It’s easy to look at the Buffalo Bills’ selection of EJ Manuel as some sort of destiny.

It was 28 years ago that the Bills made a franchise-altering decision to take Bruce Smith first overall out of Virginia Tech.

In Manuel, they hope to find another player who changes the direction of the team. The fact that Smith is Manuel’s godfather makes the pick feel, well, right.

Smith and EJ’s father, Erik, were childhood friends growing up a street away from each other in the Poplar Hills section of Norfolk, Va. The friendship has remained strong into adulthood.

“It’s just been a very blessed relationship and one that I’ve cherished since the inception,” Smith said. “I had a long conversation with EJ, I think it was about a month or two ago, and he talked to me about the interest the Buffalo Bills had shown and I gave him my honest opinions about the fans – who I believe are the best fans in the National Football League.

“I gave him my thoughts about the environment, which can be hellish at times, but when you’re winning it certainly warms up. Just the atmosphere as a whole, it’s electric. The hope is that he will catch on to the system quickly. ... But he has the talent, the mind-set, certainly has God on his side, and if he’s surrounded by the right talent, and it’s the right system, he will flourish.”

Manuel, who made a formal introduction at One Bills Drive on Friday, picked Smith’s brain about Buffalo during the pre-draft process.

“He said this is a great town,” Manuel said. “He said the fans love their football team and when they’re winning, this is the best place to be. Best place to be in the world. Obviously this team and this franchise, the fans all want this to be back on the positive note. Bruce just said go in there and learn. Just continue to work hard like I’ve always done.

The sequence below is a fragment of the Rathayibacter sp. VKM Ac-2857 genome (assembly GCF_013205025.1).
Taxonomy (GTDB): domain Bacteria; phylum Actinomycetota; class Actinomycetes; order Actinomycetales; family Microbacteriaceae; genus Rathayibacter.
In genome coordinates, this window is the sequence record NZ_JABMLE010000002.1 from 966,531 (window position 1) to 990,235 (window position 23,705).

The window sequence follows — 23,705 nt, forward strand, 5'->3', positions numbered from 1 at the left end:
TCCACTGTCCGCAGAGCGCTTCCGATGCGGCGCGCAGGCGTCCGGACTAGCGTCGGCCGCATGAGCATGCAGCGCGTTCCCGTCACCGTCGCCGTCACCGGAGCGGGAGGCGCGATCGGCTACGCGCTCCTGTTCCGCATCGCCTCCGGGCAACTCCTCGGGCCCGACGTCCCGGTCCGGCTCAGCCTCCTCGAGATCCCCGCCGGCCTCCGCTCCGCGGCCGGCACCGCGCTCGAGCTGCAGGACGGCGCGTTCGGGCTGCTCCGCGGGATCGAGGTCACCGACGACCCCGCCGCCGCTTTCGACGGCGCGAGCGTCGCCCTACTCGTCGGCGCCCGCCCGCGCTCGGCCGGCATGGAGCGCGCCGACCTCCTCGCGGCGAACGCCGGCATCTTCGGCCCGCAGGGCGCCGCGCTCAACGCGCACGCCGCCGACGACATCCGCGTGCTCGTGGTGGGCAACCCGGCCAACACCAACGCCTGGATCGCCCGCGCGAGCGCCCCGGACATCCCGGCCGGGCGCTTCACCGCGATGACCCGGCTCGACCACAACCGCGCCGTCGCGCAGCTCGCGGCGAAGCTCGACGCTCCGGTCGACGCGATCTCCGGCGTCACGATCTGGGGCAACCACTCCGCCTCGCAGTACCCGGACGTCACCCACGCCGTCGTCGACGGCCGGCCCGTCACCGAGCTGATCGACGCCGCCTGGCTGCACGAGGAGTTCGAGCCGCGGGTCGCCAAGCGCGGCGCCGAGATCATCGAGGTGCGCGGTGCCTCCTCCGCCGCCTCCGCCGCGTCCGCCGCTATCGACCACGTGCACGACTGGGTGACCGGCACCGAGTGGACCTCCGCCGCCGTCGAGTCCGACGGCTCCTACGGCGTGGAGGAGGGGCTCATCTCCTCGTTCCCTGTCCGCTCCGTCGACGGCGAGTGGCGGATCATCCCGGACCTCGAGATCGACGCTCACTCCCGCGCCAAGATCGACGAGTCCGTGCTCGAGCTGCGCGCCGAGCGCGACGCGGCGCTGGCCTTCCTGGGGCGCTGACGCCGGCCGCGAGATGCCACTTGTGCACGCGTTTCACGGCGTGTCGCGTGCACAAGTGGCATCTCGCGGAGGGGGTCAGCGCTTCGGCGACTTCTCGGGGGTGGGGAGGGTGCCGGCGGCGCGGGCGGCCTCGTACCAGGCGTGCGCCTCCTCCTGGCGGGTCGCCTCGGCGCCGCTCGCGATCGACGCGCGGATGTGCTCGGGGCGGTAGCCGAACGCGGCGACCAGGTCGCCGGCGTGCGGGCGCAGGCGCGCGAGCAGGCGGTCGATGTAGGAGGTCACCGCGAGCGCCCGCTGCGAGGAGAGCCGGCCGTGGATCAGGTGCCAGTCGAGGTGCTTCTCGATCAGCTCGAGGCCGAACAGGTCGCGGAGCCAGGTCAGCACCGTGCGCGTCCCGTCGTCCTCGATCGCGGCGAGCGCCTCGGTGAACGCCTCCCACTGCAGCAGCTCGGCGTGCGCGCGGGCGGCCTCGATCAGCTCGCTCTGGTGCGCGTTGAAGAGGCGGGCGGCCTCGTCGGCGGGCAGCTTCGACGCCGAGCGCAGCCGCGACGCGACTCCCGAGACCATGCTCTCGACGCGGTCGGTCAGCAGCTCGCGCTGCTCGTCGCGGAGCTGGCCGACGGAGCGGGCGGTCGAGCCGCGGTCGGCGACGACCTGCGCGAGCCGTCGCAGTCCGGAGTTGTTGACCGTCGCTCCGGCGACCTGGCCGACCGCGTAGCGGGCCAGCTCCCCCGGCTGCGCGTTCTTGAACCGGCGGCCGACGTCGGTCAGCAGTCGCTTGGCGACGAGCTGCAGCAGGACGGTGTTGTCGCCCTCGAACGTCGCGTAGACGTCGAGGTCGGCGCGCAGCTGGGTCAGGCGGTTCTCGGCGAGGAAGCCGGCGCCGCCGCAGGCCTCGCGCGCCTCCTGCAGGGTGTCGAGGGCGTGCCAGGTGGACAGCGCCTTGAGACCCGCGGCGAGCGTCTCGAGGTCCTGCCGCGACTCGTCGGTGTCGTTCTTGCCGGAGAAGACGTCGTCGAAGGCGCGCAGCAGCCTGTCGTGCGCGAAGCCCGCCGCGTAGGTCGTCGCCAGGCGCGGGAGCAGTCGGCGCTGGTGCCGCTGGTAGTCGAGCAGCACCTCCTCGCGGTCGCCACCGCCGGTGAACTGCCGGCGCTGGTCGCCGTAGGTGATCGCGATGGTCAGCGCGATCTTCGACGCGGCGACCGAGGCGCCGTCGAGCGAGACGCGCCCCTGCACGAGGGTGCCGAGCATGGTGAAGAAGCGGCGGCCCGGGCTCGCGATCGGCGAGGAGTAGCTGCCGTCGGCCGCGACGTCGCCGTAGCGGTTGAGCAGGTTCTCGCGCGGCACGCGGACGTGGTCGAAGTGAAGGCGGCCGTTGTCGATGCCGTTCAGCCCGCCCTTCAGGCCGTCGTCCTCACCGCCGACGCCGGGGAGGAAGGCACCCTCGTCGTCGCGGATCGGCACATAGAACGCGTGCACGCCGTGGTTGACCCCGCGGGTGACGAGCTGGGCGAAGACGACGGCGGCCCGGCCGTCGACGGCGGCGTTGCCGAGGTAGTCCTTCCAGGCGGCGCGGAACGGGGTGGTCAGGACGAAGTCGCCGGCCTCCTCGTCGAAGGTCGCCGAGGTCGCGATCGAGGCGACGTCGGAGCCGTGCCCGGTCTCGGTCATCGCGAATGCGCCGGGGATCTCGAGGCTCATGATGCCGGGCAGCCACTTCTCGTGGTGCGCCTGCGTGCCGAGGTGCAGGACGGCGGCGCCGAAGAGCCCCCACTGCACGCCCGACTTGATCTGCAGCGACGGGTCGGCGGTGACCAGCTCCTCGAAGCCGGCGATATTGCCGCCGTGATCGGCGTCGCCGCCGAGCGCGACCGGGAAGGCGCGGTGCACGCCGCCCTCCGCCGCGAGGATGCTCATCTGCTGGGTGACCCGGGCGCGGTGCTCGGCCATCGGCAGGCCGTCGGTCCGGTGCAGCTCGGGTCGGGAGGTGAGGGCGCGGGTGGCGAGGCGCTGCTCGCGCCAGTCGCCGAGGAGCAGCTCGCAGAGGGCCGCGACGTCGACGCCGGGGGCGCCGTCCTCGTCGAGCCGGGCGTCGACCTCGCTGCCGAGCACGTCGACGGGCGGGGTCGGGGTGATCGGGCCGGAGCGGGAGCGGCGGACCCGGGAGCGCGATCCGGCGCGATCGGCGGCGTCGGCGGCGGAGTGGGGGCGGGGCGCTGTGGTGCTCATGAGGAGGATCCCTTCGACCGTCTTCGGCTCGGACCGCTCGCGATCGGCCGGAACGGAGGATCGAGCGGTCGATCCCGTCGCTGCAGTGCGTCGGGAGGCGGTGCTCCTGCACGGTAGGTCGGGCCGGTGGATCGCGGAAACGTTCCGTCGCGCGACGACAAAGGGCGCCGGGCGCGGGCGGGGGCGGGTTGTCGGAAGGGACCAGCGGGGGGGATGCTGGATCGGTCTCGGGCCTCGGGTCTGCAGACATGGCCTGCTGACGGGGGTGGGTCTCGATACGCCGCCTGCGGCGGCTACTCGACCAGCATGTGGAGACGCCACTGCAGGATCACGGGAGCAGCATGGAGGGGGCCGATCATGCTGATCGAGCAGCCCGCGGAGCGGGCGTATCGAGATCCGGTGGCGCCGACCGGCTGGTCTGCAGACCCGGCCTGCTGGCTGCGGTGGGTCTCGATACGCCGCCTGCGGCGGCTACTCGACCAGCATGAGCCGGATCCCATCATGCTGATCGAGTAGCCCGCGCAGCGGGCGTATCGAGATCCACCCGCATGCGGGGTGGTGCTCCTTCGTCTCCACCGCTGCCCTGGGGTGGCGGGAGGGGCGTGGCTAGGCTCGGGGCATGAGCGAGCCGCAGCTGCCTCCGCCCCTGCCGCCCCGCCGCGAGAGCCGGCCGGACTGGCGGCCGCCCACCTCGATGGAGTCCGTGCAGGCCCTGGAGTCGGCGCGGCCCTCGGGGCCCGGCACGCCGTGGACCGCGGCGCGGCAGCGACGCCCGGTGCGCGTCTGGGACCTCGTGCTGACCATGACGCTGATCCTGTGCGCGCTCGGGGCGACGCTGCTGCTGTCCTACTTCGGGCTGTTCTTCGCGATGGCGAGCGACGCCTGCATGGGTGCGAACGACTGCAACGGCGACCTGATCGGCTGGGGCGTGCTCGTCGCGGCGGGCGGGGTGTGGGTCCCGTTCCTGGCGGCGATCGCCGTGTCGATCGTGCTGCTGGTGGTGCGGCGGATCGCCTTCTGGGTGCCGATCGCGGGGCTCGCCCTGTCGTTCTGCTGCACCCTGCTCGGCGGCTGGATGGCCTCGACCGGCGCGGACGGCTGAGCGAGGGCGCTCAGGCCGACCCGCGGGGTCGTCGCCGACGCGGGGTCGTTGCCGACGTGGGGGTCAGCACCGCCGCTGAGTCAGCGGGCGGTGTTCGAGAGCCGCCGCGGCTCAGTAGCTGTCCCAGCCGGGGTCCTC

“It’s crazy how God works. I met Bruce when I was a kid, a small kid. I remember looking up staring at him. I think he was still playing at that time. He looks like he’s still in football shape now, but the fact I’m playing for the team he had such a great legacy with means a lot to me. Bruce has been very pivotal in my process going from high school to college and now from college to the pros.”

It’s been an emotional ride for Manuel, whose mother, Jackie, was diagnosed with breast cancer in August. She underwent chemotherapy treatments throughout the season, and is currently cancer free.

“It meant a lot to have my mom there in good health,” said Manuel, who wore a 1,000-watt smile after the Bills selected him. “She’s been working for the past four weeks and gotten back into her normal everyday thing that she does. To go out across that stage and see her when I came back from it just meant a lot to me. She’s made a lot of sacrifices, just as my dad has, too. ... I wanted my family to enjoy the draft process. I wanted them to have some type of feeling to always remember, that day, that night. To be picked in the first round meant a lot to me. To have my whole family there meant even more.”

As his son spoke, Erik Manuel stood off to the side, listening intently, just as he had so many times at Florida State. Afterward, he described his emotions at the draft.

“I cried,” he said, without a moment’s hesitation. “Yeah. I’m probably going to cry some more later.”

Manuel appeared at ease when speaking with the media. He was asked about the criticism of the Bills’ selection, most notably ESPN’s Todd McShay saying he had “slow eyes.”

“I have no idea what slow eyes are,” he said with a laugh. “I don’t know. They’re moving pretty quick right now.”

Manuel described himself as a “simple man,” one who when he’s not playing football “can just sit back and watch a movie on TV. Tallahassee’s not a big city where there’s a lot going on, so a little bit of Xbox if I have time. A lot of my time is spent working out, watching film. We treat ourselves as professionals in college at Florida State. So I think assimilating to professional football will not be too hard.”

If Manuel has realized the pressure that will come with being counted on to be the successor to Jim Kelly as a franchise QB, he’s shown no outward signs thus far.

“I think there’s pressure whenever you’re the quarterback coming into a situation like this,” Manuel said. “Obviously there are expectations. I expect greatness for myself.”